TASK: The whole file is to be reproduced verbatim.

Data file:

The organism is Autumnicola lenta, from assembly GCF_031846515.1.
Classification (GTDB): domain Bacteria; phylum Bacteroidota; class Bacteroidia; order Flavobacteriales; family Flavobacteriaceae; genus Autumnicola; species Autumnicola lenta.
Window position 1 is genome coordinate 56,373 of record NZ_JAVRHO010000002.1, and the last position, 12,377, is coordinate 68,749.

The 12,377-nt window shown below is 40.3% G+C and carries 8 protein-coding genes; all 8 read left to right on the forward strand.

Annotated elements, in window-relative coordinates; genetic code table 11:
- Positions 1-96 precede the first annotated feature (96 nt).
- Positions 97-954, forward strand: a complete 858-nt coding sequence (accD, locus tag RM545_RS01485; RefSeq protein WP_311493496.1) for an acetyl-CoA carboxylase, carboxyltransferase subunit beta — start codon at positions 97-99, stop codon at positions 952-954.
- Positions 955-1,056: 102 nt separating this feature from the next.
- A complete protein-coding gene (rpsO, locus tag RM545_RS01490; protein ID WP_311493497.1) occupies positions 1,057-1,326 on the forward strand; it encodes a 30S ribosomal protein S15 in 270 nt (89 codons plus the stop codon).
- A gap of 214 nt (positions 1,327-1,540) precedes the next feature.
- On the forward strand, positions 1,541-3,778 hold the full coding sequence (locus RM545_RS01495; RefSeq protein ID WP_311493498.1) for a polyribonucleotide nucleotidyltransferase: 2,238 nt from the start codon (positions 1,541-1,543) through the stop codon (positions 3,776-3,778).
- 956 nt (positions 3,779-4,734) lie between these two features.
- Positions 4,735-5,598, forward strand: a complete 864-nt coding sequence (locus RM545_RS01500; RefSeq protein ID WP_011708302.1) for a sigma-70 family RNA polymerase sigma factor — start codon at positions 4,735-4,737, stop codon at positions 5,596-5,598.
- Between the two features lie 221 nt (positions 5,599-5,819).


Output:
The organism is Autumnicola lenta, from assembly GCF_031846515.1.
Classification (GTDB): domain Bacteria; phylum Bacteroidota; class Bacteroidia; order Flavobacteriales; family Flavobacteriaceae; genus Autumnicola; species Autumnicola lenta.
Window position 1 is genome coordinate 56,373 of record NZ_JAVRHO010000002.1, and the last position, 12,377, is coordinate 68,749.

The 12,377-nt window shown below is 40.3% G+C and carries 8 protein-coding genes; all 8 read left to right on the forward strand.

Annotated elements, in window-relative coordinates; genetic code table 11:
- Positions 1-96 precede the first annotated feature (96 nt).
- Positions 97-954, forward strand: a complete 858-nt coding sequence (accD, locus tag RM545_RS01485; RefSeq protein WP_311493496.1) for an acetyl-CoA carboxylase, carboxyltransferase subunit beta — start codon at positions 97-99, stop codon at positions 952-954.
- Positions 955-1,056: 102 nt separating this feature from the next.
- A complete protein-coding gene (rpsO, locus tag RM545_RS01490; protein ID WP_311493497.1) occupies positions 1,057-1,326 on the forward strand; it encodes a 30S ribosomal protein S15 in 270 nt (89 codons plus the stop codon).
- A gap of 214 nt (positions 1,327-1,540) precedes the next feature.
- On the forward strand, positions 1,541-3,778 hold the full coding sequence (locus RM545_RS01495; RefSeq protein ID WP_311493498.1) for a polyribonucleotide nucleotidyltransferase: 2,238 nt from the start codon (positions 1,541-1,543) through the stop codon (positions 3,776-3,778).
- 956 nt (positions 3,779-4,734) lie between these two features.
- Positions 4,735-5,598, forward strand: a complete 864-nt coding sequence (locus RM545_RS01500; RefSeq protein ID WP_011708302.1) for a sigma-70 family RNA polymerase sigma factor — start codon at positions 4,735-4,737, stop codon at positions 5,596-5,598.
- Between the two features lie 221 nt (positions 5,599-5,819).